I was recently at the private viewing of an exhibition of sound art. As is usual at gallery events, the space was filled with a hundred voices discussing art over wine. This effectively drowned out the sonic works I had come to hear. I returned the following day. Although the space was empty – this time, I could hear all the works AT THE SAME TIME and, consequently, none of them. Obviously, the old school gallery model is not suited to sound art. This being so, where is sound art’s rightful home?
Since the legendary group show of sound art Sonic Boom at the Hayward gallery in 2001, sound-only works are to be encountered in most contemporary institutions – yet, the institutions themselves seem to have made no changes in their building to accommodate this. The characteristic architecture of the gallery – bare walls, high ceilings, hard surfaces – is particularly hostile to sonic works, amplifying certain frequencies with echoes bouncing off the walls. This environment changes the sound completely – and in a work that is solely sound – this is a disastrous consequence.
The group show can be a particular mess. Sound bleeds from one work into the next. In desperation, curators confine works to rows of headphones or lock them in separate cubicles. Specialist sound curators try sound-proofing technologies, building rooms inside rooms, or putting all the works on a timer so the audience must follow the sound like school groups on a guided tour of the gallery.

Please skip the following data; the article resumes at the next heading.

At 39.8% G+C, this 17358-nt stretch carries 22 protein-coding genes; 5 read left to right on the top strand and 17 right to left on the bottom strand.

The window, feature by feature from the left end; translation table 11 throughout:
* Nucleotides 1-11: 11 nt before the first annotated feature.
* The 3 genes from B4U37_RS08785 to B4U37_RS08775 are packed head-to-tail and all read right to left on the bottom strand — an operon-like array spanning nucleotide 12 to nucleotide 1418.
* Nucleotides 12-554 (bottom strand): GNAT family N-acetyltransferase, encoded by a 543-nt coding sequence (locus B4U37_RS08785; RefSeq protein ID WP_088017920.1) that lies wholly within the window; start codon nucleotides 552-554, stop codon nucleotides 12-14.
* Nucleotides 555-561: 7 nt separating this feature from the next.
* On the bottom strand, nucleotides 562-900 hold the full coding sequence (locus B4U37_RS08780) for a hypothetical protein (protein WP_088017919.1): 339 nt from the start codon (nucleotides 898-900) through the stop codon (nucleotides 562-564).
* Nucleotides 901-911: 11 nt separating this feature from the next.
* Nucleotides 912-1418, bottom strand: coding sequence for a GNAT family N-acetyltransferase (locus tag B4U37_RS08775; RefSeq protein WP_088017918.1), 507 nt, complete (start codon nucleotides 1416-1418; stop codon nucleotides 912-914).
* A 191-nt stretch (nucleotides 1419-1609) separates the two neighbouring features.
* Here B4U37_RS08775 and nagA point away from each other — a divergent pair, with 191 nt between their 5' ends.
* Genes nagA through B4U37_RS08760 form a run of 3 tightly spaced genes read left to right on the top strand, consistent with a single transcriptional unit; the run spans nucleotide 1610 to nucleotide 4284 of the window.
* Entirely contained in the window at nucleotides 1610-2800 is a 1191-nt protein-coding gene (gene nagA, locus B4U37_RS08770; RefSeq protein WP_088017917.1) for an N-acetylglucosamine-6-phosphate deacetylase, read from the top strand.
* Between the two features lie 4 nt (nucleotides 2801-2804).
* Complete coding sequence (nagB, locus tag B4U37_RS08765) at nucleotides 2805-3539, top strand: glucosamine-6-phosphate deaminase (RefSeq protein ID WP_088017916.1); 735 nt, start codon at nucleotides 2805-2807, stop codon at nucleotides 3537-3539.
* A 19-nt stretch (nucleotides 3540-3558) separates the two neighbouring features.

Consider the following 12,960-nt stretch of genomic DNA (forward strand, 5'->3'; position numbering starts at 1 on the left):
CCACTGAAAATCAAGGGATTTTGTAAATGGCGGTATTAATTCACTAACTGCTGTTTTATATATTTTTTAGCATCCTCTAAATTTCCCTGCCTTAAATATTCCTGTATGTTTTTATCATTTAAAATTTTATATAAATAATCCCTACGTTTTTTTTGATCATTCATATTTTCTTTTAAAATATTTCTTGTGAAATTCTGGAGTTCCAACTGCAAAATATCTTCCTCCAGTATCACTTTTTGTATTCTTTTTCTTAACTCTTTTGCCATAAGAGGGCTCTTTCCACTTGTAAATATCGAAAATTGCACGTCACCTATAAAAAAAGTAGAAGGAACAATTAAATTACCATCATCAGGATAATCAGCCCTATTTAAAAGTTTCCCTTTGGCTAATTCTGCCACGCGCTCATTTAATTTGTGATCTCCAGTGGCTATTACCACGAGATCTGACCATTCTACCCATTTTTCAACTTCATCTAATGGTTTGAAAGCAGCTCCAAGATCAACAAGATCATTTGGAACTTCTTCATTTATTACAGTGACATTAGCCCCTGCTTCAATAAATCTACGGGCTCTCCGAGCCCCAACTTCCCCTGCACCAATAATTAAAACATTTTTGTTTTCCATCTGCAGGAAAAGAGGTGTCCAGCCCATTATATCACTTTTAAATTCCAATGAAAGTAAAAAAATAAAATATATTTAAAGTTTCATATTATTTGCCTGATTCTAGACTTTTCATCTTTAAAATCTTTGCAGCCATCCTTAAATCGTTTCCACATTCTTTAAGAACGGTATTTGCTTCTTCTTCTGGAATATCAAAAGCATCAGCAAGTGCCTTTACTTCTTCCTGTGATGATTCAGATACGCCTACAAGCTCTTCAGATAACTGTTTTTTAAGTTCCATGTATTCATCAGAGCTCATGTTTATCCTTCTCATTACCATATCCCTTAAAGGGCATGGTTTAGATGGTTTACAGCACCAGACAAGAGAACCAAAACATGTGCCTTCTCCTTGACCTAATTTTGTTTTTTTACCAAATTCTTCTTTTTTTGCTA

Isn’t it time to build a museum that anticipates sound works? Imagine a specially designed space created by acousticians. The rooms would have no ringing resonant frequencies. The walls would be malleable, with interchangeable textures. This gallery would understand that the audience of a time-based media piece may need to sit whilst absorbing the work. Exhibition spaces would be rooms, rather than never-ending corridors, encouraging the participant to listen for the duration of the piece. There would be spaces between each room where people could discuss works without simultaneously destroying them. There would be digital technologies allowing visitors to comment on works silently.
But perhaps this fancy new museum wouldn’t suit the purposes of all sound art works. The thing I love about sound art is its invitation to focus on sounds that aren’t considered musical; to hear the beauty in everyday sounds and noise; to explore our relationship with this sense, which is rated so far below vision; to challenge our categorisation of sound into ‘music’ and ‘noise’, when both can be both and there is a world in between.
Surely all this can be done outside, on the street, at home, in the desert, and anywhere we choose to stop and contemplate the world around us, not just in the confines of a gallery and because an artist has directed us to do so.
So perhaps sound art’s home is everywhere it occurs naturally or can be exhibited considerately, though not necessarily confined to the gallery.
Article written by Hannah Kemp-Welch
Illustration by Ruth Stewart: www.coroflot.com/ruthmaryannie